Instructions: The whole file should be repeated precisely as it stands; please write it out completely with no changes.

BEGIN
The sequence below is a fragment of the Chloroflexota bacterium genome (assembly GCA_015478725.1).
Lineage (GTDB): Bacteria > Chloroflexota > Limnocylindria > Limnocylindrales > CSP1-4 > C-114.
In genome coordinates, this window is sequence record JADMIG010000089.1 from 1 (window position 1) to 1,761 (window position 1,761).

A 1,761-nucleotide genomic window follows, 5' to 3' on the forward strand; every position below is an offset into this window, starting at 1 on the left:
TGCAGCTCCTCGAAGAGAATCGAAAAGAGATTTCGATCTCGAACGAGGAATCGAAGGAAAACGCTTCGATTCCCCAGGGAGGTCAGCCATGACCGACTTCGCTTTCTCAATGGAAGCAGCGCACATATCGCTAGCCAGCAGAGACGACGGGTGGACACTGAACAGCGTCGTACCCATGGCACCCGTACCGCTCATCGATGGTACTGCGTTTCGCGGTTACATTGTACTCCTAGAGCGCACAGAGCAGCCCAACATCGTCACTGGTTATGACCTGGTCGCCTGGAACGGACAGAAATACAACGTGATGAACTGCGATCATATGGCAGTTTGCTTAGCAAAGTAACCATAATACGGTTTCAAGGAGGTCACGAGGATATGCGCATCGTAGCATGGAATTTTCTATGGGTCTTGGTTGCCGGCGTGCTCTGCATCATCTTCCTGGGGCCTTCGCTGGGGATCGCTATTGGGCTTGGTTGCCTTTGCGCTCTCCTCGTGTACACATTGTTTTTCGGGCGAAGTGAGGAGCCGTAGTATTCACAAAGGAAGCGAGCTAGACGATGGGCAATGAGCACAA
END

The sequence below is a fragment of the Chloroflexota bacterium genome (assembly GCA_015478725.1).
Lineage (GTDB): Bacteria > Chloroflexota > Limnocylindria > Limnocylindrales > CSP1-4 > C-114.
In genome coordinates, this window is sequence record JADMIG010000089.1 from 1 (window position 1) to 1,761 (window position 1,761).

A 1,761-nucleotide genomic window follows, 5' to 3' on the forward strand; every position below is an offset into this window, starting at 1 on the left:
TGCAGCTCCTCGAAGAGAATCGAAAAGAGATTTCGATCTCGAACGAGGAATCGAAGGAAAACGCTTCGATTCCCCAGGGAGGTCAGCCATGACCGACTTCGCTTTCTCAATGGAAGCAGCGCACATATCGCTAGCCAGCAGAGACGACGGGTGGACACTGAACAGCGTCGTACCCATGGCACCCGTACCGCTCATCGATGGTACTGCGTTTCGCGGTTACATTGTACTCCTAGAGCGCACAGAGCAGCCCAACATCGTCACTGGTTATGACCTGGTCGCCTGGAACGGACAGAAATACAACGTGATGAACTGCGATCATATGGCAGTTTGCTTAGCAAAGTAACCATAATACGGTTTCAAGGAGGTCACGAGGATATGCGCATCGTAGCATGGAATTTTCTATGGGTCTTGGTTGCCGGCGTGCTCTGCATCATCTTCCTGGGGCCTTCGCTGGGGATCGCTATTGGGCTTGGTTGCCTTTGCGCTCTCCTCGTGTACACATTGTTTTTCGGGCGAAGTGAGGAGCCGTAGTATTCACAAAGGAAGCGAGCTAGACGATGGGCAATGAGCACAA